By Erik Oberg
Americans have been mailing cards to members of the U.S. military for decades, hoping to lift the spirits of those serving our country away from home. But USO supporter Sharon Ware takes a different approach – she shows her love for our nation’s military not by mailing cards, but by making them by hand and sharing them with the USO for military families to enjoy.
Ware’s cards are adorned with beautiful stamps and sentiments but are purposely unaddressed – as they’re meant to be used by service members and military spouses to send well wishes to their own loved ones, near and far.
The patrons of USO Wright-Patterson, located on Wright-Patterson Air Force Base (AFB) in Ohio, have benefitted from Ware’s handiwork for several months.
Unfortunately, last year during the COVID-19 pandemic, Ware was diagnosed with cancer. To help process this difficult news, she turned to designing greeting cards to lift her own spirits as she confronted this very challenging time. Though her health has since improved, she remains committed to her newfound mission.
Turning Handmade Crafts into Moments of Connection
“At first I only made birthday cards for family and friends,” Ware said. “But I wanted to design an assortment of styles, expressing a range of sentiments, so I searched for nonprofits where I could donate cards.”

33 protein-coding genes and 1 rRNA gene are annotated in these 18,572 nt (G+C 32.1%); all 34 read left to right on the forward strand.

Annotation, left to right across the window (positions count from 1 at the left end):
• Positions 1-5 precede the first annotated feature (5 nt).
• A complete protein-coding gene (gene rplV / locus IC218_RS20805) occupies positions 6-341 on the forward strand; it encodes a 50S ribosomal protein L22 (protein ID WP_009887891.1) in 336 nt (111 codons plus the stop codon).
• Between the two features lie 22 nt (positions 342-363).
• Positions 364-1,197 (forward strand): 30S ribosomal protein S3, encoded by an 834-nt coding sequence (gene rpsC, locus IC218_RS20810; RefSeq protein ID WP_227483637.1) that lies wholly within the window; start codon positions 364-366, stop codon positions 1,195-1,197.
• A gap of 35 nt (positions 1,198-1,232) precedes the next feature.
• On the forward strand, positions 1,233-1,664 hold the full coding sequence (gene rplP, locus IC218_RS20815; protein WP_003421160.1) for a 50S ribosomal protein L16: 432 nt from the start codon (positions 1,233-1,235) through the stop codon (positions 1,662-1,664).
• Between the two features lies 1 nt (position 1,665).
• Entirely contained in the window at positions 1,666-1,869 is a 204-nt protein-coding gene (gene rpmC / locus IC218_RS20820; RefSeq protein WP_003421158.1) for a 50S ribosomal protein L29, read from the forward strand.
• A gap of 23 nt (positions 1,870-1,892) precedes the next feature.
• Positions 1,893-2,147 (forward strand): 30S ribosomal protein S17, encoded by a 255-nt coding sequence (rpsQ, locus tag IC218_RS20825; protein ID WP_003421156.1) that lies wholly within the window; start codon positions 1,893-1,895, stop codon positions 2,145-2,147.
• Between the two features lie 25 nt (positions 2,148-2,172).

Thankfully, a family member who was once stationed at Wright-Patterson AFB told her about the USO center located there. Sharon hoped the USO might provide an outlet for her craft, as well as a way to give back to the military. To date, she has delivered several dozen of her colorful, multi-layered cards to the USO center, including thank you notes, get well cards, condolence cards and cards meant to just cheer you up.
Ware explains that one thing that makes her cards so special is that they’re not perfect. “Sometimes the stamps are a little crooked. They’re handmade and that’s what makes them nice.”
USO center staff have placed them all on a rack for patrons to peruse, and the feedback has only been positive.
Military spouse Linh Bui was so impressed by the selection that she wrote to Ware: “I brought my kids [to the USO] to have a snack and play games … noticed your cards and thought how perfect! Thank you so much for sharing your talent! This constantly-moving military family appreciates you and your cards.”
Though Ware did not serve in the military herself, she married an Army veteran who can trace a family lineage of sustained military service all the way back to the Revolutionary War.
She also has fond memories of the USO that date back more than 50 years. As a student at the St. Elizabeth School of Nursing in Dayton, Ohio, in the 1960s, Ware would board a bus every Friday night to attend USO-sponsored dances at Wright-Patterson AFB.
“We’d fill the bus! It was so much fun,” Ware said. Undoubtedly, she danced with airmen who would soon head off to Vietnam.
Ware makes all of her cards on a craft table in a walk-in closet in a spare bedroom at her home in Ohio. It’s important to her to convey a variety of messages in her cards and she also understands how personal it can be for a patron who is seeking a card to match a specific occasion.
Her favorite card sentiment for our military audience: “Miles apart but still in my heart.”
“That’s one a lot of military members can use, and that makes those cards even more special for me,” she said.
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